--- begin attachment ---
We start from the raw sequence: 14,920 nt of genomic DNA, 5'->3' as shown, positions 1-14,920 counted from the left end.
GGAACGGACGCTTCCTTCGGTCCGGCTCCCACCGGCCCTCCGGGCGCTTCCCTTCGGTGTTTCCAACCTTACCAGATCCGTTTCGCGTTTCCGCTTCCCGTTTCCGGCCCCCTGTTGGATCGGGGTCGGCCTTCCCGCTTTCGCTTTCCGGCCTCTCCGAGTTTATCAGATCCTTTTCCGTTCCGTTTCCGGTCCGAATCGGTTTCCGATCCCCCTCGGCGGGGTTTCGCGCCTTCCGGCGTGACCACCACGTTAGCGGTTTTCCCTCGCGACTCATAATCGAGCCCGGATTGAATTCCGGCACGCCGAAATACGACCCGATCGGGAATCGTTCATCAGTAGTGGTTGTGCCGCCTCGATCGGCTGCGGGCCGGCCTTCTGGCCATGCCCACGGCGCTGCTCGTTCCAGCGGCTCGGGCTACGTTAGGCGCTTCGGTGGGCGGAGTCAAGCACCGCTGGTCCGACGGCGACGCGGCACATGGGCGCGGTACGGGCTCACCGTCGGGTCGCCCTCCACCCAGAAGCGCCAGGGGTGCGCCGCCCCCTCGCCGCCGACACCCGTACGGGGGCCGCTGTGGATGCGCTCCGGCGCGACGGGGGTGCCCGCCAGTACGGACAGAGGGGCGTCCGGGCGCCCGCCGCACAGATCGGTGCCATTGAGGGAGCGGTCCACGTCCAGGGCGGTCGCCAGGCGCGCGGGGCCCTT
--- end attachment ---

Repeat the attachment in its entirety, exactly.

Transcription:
We start from the raw sequence: 14,920 nt of genomic DNA, 5'->3' as shown, positions 1-14,920 counted from the left end.
GGAACGGACGCTTCCTTCGGTCCGGCTCCCACCGGCCCTCCGGGCGCTTCCCTTCGGTGTTTCCAACCTTACCAGATCCGTTTCGCGTTTCCGCTTCCCGTTTCCGGCCCCCTGTTGGATCGGGGTCGGCCTTCCCGCTTTCGCTTTCCGGCCTCTCCGAGTTTATCAGATCCTTTTCCGTTCCGTTTCCGGTCCGAATCGGTTTCCGATCCCCCTCGGCGGGGTTTCGCGCCTTCCGGCGTGACCACCACGTTAGCGGTTTTCCCTCGCGACTCATAATCGAGCCCGGATTGAATTCCGGCACGCCGAAATACGACCCGATCGGGAATCGTTCATCAGTAGTGGTTGTGCCGCCTCGATCGGCTGCGGGCCGGCCTTCTGGCCATGCCCACGGCGCTGCTCGTTCCAGCGGCTCGGGCTACGTTAGGCGCTTCGGTGGGCGGAGTCAAGCACCGCTGGTCCGACGGCGACGCGGCACATGGGCGCGGTACGGGCTCACCGTCGGGTCGCCCTCCACCCAGAAGCGCCAGGGGTGCGCCGCCCCCTCGCCGCCGACACCCGTACGGGGGCCGCTGTGGATGCGCTCCGGCGCGACGGGGGTGCCCGCCAGTACGGACAGAGGGGCGTCCGGGCGCCCGCCGCACAGATCGGTGCCATTGAGGGAGCGGTCCACGTCCAGGGCGGTCGCCAGGCGCGCGGGGCCCTT